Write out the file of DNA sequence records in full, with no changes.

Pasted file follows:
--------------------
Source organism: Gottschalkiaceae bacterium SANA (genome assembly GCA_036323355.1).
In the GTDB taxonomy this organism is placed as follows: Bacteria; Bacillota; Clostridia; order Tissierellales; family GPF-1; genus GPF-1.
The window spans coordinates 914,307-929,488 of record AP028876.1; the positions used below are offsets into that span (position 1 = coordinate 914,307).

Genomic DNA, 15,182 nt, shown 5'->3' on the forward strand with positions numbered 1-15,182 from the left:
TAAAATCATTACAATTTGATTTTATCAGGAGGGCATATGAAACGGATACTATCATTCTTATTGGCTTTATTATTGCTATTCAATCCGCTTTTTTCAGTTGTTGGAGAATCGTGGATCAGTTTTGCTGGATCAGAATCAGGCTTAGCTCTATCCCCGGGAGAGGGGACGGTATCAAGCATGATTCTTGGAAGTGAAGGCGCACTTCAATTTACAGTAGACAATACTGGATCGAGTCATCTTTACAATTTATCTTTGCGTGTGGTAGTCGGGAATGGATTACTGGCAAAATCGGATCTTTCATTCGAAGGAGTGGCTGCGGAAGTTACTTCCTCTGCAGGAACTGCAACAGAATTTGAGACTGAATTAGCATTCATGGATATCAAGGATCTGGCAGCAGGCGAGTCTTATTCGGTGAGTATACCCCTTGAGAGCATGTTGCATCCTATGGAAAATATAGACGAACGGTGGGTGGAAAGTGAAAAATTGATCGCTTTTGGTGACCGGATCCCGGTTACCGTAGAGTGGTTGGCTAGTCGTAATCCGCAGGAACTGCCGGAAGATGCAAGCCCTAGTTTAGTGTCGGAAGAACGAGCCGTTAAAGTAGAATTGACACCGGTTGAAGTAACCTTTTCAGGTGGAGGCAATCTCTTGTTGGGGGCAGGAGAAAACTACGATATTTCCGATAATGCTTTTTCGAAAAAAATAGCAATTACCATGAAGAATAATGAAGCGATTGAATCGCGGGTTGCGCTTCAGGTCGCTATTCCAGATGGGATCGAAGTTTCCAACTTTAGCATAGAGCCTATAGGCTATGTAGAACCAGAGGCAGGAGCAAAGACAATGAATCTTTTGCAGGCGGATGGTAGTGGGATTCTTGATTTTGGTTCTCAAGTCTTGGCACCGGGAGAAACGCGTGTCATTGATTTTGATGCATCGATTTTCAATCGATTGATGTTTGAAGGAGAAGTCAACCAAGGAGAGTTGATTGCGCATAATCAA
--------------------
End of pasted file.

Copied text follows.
Source organism: Gottschalkiaceae bacterium SANA (genome assembly GCA_036323355.1).
In the GTDB taxonomy this organism is placed as follows: Bacteria; Bacillota; Clostridia; order Tissierellales; family GPF-1; genus GPF-1.
The window spans coordinates 914,307-929,488 of record AP028876.1; the positions used below are offsets into that span (position 1 = coordinate 914,307).

Genomic DNA, 15,182 nt, shown 5'->3' on the forward strand with positions numbered 1-15,182 from the left:
TAAAATCATTACAATTTGATTTTATCAGGAGGGCATATGAAACGGATACTATCATTCTTATTGGCTTTATTATTGCTATTCAATCCGCTTTTTTCAGTTGTTGGAGAATCGTGGATCAGTTTTGCTGGATCAGAATCAGGCTTAGCTCTATCCCCGGGAGAGGGGACGGTATCAAGCATGATTCTTGGAAGTGAAGGCGCACTTCAATTTACAGTAGACAATACTGGATCGAGTCATCTTTACAATTTATCTTTGCGTGTGGTAGTCGGGAATGGATTACTGGCAAAATCGGATCTTTCATTCGAAGGAGTGGCTGCGGAAGTTACTTCCTCTGCAGGAACTGCAACAGAATTTGAGACTGAATTAGCATTCATGGATATCAAGGATCTGGCAGCAGGCGAGTCTTATTCGGTGAGTATACCCCTTGAGAGCATGTTGCATCCTATGGAAAATATAGACGAACGGTGGGTGGAAAGTGAAAAATTGATCGCTTTTGGTGACCGGATCCCGGTTACCGTAGAGTGGTTGGCTAGTCGTAATCCGCAGGAACTGCCGGAAGATGCAAGCCCTAGTTTAGTGTCGGAAGAACGAGCCGTTAAAGTAGAATTGACACCGGTTGAAGTAACCTTTTCAGGTGGAGGCAATCTCTTGTTGGGGGCAGGAGAAAACTACGATATTTCCGATAATGCTTTTTCGAAAAAAATAGCAATTACCATGAAGAATAATGAAGCGATTGAATCGCGGGTTGCGCTTCAGGTCGCTATTCCAGATGGGATCGAAGTTTCCAACTTTAGCATAGAGCCTATAGGCTATGTAGAACCAGAGGCAGGAGCAAAGACAATGAATCTTTTGCAGGCGGATGGTAGTGGGATTCTTGATTTTGGTTCTCAAGTCTTGGCACCGGGAGAAACGCGTGTCATTGATTTTGATGCATCGATTTTCAATCGATTGATGTTTGAAGGAGAAGTCAACCAAGGAGAGTTGATTGCGCATAATCAA